What’s new with the nutrition facts label?

FDA updates label to be easier to read and help you make good food choices

Young Asian mom & her lovely daughter, both with surgical masks, check the nutrition label while doing grocery shopping in front of a refrigerator in a supermarket.

Do you know what you’re reading when you look at a nutrition label? If you don’t, you’re not alone. For many people, the information on a nutrition label can seem confusing. If you don’t understand it, how can you teach your kids how to read it and what to look for? That’s why we’re here.

We spoke with Elizabeth Kasparek, a registered dietitian and senior sports science specialist at the Sanford Sports Science Institute, to learn more about how you can make sense of all the information you see on a nutrition label and make sure you’re sharing the right information with your family.

Servings and portions

Serving sizes are found at the top of the label and are measured amounts used to identify the calories and nutrients that are in a food. Examples of a serving size can be one slice of bread, a six-inch tortilla, or one cup of milk. Some packaged foods will contain more than one serving per container so keep that in mind when you look at the nutrient measurements on the rest of the label.

Find out more: The role nutrition plays in your child’s life

Serving size is not a recommendation on how much to eat because a serving size on a nutrition label is based on a 2,000 calorie diet. Since your kids will most likely not be consuming 2,000 calories in a normal day, how do you know how much to serve? You’ll want to eat or serve the proper portion of food. A portion is the right amount of food for your child’s body — not too much and not too little.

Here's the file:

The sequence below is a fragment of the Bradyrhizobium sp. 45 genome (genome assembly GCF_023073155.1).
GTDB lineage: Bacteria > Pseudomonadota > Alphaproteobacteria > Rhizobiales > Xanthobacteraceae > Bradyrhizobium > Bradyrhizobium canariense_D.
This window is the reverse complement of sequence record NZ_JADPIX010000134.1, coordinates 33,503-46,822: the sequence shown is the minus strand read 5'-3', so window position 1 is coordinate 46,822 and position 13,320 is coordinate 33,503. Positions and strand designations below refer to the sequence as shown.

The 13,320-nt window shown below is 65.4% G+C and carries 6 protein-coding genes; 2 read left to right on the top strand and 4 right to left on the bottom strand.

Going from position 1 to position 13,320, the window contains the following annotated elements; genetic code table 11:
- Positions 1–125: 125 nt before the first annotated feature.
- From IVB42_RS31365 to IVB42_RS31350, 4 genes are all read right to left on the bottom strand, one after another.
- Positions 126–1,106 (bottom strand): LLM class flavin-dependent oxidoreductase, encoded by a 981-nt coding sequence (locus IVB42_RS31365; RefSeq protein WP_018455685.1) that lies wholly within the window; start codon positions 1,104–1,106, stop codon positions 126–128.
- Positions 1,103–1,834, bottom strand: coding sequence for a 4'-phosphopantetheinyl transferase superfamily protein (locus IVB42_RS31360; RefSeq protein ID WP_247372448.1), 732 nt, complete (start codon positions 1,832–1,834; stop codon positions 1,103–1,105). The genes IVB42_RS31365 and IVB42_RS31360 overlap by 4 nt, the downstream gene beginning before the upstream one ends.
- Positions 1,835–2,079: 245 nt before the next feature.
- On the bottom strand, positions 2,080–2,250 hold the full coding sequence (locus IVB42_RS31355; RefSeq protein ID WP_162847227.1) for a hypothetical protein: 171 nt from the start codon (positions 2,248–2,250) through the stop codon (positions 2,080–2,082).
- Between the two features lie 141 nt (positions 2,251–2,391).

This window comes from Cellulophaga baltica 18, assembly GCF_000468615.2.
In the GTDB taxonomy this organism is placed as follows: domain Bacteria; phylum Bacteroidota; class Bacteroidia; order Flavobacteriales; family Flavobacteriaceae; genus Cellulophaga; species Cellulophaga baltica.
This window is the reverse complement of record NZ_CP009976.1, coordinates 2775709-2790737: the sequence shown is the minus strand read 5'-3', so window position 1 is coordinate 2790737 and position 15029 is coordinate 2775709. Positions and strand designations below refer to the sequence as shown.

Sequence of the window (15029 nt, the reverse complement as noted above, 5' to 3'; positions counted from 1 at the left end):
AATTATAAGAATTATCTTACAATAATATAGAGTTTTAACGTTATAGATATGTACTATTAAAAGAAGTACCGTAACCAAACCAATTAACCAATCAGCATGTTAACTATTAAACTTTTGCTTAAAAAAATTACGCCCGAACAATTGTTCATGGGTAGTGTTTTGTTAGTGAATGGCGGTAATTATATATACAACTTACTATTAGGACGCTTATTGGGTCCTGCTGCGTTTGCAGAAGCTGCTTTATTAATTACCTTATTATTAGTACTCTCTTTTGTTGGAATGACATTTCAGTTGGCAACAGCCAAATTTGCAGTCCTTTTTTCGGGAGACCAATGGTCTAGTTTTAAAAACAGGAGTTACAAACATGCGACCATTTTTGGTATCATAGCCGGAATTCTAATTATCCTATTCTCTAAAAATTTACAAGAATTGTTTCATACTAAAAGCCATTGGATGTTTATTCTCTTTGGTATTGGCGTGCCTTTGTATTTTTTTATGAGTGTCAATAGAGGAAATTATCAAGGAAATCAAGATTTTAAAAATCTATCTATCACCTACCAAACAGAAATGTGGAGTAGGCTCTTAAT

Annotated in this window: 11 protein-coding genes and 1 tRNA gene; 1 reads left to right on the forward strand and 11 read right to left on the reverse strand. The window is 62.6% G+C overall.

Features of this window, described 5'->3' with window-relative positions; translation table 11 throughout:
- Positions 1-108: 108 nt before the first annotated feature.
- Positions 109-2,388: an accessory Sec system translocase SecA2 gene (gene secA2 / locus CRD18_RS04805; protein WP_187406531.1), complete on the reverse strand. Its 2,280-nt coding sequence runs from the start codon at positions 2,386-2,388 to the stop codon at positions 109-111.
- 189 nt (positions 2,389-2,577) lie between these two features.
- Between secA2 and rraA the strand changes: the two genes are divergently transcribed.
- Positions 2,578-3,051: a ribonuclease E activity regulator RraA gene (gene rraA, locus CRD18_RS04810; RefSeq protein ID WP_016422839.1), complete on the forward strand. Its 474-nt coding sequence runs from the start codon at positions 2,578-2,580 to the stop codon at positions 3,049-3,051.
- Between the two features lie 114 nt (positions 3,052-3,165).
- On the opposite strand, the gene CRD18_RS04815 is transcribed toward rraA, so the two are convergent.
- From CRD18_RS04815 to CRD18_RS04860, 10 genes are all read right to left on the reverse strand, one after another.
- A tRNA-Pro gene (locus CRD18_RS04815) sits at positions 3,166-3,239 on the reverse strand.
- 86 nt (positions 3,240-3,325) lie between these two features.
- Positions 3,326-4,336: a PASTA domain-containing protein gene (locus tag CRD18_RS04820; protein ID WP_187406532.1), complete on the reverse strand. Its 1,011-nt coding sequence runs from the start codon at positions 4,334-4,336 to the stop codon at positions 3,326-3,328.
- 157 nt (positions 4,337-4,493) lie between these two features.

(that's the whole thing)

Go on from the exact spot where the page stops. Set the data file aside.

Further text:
“No two bodies are exactly the same, so not every portion size is the same. You can use your hand to help you decide portion sizes for your body … now and as you grow,” said Kasparek.

Nutritional information

When looking at fat, carbohydrates, sodium, added sugar, and vitamins, the percent Daily Value (% DV) is a good guide. The percent Daily Value will show how much of a nutrient is in a serving of food and contributes to a total daily diet. A general guide:

  • 5% DV or less of a nutrient per serving is considered low.
  • 20% DV or more of a nutrient per serving is considered high.

Choose foods that contain more of the nutrients your body needs and less of the nutrients you may want to limit. Vitamin D, potassium, calcium and iron are listed on the nutrition label as these are nutrients that can often be lacking in a child’s food choices. Choose foods that are:

  • Higher in dietary fiber, vitamin D, calcium, iron, and potassium
  • Lower in saturated fat, sodium, and added sugars

Sugar content

Sugars can be harder to understand. When you’re looking at sugar and the percent Daily Value, anything under nine total grams of sugar is ideal, whether that’s natural or added sugars. Natural sugars are those found most commonly within fresh fruits and vegetables and work to energize your child’s body. On a nutrition label, you’ll find a line for total sugar, which includes natural and added sugars, and a line that shows how much added sugar is in the food.

Keep an eye out for added sugars as they can appear in processed foods, such as candy, cookies, sweetened beverages, jams and ice cream. Added sugars have no nutritional value and contribute extra calories. Within the ingredient list, added sugars include ingredients that end in “-ose” such as sucrose, dextrose and maltose, but they also include high fructose corn syrup, corn sweetener, syrups and fruit juice concentrates.

Nutrition labels can be tricky, and it’s hard to know what’s important and what isn’t. Learning more about nutrition that fuels your kids’ bodies is a great start to becoming a nutrition champion.

Learn more

Posted In Digestive Health, Healthy Living, Sports Medicine, Weight Loss